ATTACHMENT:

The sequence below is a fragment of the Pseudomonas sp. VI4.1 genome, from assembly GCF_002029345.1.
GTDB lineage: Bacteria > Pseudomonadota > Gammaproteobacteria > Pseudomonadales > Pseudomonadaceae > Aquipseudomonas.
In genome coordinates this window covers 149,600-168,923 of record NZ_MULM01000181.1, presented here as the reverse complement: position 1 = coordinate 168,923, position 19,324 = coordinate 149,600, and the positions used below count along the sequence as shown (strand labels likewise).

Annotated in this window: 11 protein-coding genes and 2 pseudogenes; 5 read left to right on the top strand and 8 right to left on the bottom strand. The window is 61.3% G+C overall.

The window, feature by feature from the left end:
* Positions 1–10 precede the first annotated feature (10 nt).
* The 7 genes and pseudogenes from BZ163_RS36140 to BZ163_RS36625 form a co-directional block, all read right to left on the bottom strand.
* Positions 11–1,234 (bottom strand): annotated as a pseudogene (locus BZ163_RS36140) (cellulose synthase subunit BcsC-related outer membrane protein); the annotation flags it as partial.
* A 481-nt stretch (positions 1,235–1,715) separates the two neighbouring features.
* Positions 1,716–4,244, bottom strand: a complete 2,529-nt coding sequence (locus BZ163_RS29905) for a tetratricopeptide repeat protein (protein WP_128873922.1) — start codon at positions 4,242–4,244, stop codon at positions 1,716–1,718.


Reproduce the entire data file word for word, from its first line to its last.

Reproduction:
The sequence below is a fragment of the Pseudomonas sp. VI4.1 genome, from assembly GCF_002029345.1.
GTDB lineage: Bacteria > Pseudomonadota > Gammaproteobacteria > Pseudomonadales > Pseudomonadaceae > Aquipseudomonas.
In genome coordinates this window covers 149,600-168,923 of record NZ_MULM01000181.1, presented here as the reverse complement: position 1 = coordinate 168,923, position 19,324 = coordinate 149,600, and the positions used below count along the sequence as shown (strand labels likewise).

Annotated in this window: 11 protein-coding genes and 2 pseudogenes; 5 read left to right on the top strand and 8 right to left on the bottom strand. The window is 61.3% G+C overall.

The window, feature by feature from the left end:
* Positions 1–10 precede the first annotated feature (10 nt).
* The 7 genes and pseudogenes from BZ163_RS36140 to BZ163_RS36625 form a co-directional block, all read right to left on the bottom strand.
* Positions 11–1,234 (bottom strand): annotated as a pseudogene (locus BZ163_RS36140) (cellulose synthase subunit BcsC-related outer membrane protein); the annotation flags it as partial.
* A 481-nt stretch (positions 1,235–1,715) separates the two neighbouring features.
* Positions 1,716–4,244, bottom strand: a complete 2,529-nt coding sequence (locus BZ163_RS29905) for a tetratricopeptide repeat protein (protein WP_128873922.1) — start codon at positions 4,242–4,244, stop codon at positions 1,716–1,718.